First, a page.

Also on the trip, I read a book (on Kindle) for one of my book clubs, The Swans of Fifth Avenue: A Novel by Melanie Benjamin. It’s about the relationship between Truman Capote and his “swans,” a group of middle-aged high society ladies, and specifically Beth Paley. I don’t know whether to recommend this book or not. Truman Capote was not a nice man, although the whole novel (vs. non-fiction, which this is not) is conjured from speculation about the years Truman was kind of adopted by the group of women. He cared about all of them (most were married/divorced, and wealthy) but in the end he betrays them all by writing a novella about their secrets, their marriages, their affairs (theirs or their spouses, information they’d all shared with him, thinking he could be trusted with their innermost secrets). It was scandalous, and yes, all that part is true. I finished the book, but almost felt like I’d read a “dirty book.” There is no graphic detail in this book – it’s just what Capote did to destroy these women, supposedly his dear, darling “swans.” He was the villain in the book, and in his old age . . . well, I won’t spoil the story if you’re interested in reading it.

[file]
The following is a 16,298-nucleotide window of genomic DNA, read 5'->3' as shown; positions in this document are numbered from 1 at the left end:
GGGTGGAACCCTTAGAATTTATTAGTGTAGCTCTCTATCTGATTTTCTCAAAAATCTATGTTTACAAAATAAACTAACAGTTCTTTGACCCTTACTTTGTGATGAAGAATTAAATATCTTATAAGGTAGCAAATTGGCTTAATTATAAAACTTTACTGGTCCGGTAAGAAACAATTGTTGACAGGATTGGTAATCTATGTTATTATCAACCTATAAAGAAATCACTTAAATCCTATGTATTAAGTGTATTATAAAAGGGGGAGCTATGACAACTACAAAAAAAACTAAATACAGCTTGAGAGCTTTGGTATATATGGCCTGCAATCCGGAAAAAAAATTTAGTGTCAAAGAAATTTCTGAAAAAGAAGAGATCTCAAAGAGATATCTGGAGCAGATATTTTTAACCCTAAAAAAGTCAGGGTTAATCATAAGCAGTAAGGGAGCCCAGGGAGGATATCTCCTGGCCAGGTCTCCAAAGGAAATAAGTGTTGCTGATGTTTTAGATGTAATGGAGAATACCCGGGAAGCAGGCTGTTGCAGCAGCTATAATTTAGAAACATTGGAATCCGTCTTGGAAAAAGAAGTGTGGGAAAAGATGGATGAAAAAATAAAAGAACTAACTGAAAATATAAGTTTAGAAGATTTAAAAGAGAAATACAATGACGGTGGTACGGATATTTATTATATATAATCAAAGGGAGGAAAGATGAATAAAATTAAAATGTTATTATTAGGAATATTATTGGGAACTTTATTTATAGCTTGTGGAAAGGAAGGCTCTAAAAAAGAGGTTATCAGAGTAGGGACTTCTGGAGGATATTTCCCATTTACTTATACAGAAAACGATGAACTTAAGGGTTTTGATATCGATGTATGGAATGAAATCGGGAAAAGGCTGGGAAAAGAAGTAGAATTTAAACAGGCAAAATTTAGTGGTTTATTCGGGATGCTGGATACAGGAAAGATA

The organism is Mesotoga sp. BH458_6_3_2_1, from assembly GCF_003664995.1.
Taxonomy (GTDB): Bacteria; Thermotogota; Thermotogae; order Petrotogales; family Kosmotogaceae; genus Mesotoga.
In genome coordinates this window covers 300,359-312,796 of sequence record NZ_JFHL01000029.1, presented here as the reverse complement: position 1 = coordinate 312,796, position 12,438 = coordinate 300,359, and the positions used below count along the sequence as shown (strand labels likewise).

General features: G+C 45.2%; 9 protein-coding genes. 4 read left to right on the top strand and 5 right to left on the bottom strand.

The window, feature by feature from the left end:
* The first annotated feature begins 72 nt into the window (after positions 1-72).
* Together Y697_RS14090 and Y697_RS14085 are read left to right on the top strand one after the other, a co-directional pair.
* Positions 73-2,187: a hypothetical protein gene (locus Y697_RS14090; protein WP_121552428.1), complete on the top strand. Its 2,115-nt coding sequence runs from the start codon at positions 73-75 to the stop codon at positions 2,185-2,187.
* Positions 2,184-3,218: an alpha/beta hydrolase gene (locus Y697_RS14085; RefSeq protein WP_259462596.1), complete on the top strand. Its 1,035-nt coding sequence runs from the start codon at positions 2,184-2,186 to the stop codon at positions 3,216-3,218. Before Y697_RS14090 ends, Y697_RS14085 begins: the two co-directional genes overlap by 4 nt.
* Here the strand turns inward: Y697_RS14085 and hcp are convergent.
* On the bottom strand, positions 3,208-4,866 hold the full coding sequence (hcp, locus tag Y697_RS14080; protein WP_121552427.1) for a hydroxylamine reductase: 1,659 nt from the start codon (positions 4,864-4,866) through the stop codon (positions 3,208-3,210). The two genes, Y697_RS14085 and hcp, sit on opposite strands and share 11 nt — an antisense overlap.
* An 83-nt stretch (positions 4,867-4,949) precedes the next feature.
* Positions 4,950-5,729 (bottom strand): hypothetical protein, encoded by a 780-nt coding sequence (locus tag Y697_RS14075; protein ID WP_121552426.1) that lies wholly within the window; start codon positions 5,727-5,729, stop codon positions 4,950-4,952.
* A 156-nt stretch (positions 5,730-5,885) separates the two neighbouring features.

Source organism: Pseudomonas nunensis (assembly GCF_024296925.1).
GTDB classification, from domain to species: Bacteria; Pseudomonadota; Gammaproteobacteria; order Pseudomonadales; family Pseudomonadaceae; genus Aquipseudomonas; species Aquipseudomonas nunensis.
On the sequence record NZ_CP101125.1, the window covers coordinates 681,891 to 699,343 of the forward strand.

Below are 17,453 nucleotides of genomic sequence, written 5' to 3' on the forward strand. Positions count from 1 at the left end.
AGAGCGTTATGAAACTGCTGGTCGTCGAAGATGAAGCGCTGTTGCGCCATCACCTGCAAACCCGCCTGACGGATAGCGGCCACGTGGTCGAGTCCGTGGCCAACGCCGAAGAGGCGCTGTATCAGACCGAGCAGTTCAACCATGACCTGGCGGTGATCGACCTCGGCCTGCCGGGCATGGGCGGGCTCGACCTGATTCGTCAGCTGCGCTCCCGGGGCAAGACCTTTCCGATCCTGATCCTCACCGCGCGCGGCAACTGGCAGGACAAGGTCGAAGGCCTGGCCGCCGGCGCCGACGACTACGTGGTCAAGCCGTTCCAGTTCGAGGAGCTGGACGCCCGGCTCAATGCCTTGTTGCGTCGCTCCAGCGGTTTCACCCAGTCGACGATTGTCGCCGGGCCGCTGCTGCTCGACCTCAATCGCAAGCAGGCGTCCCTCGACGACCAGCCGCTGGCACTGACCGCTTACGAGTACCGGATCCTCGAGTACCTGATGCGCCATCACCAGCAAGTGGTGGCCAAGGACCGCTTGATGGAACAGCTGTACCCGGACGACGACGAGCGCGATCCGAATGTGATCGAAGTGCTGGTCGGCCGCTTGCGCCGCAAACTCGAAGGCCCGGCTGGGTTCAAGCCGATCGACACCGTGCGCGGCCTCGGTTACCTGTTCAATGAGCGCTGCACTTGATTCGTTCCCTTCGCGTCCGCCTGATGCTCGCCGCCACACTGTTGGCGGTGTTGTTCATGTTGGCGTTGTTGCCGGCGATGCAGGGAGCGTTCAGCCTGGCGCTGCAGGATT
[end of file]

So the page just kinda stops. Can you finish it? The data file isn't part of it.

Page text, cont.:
Tasting Spoons

My blog's namesake - small, old and some very dented engraved silver plated tea spoons that belonged to my mother-in-law, and I use them to taste my food as I'm cooking.

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Posted in Breads, on November 29th, 2007.

Sometimes my DH doesn’t give me much notice that the guys are coming to our home the next morning for Bible Study. He knew two weeks ago but neglected to tell me. So, yesterday afternoon about 3:00 he just happened to mention it in passing. I said, when were you going to tell me about this, dearest? He said, well, I just did [big, apologetic grin].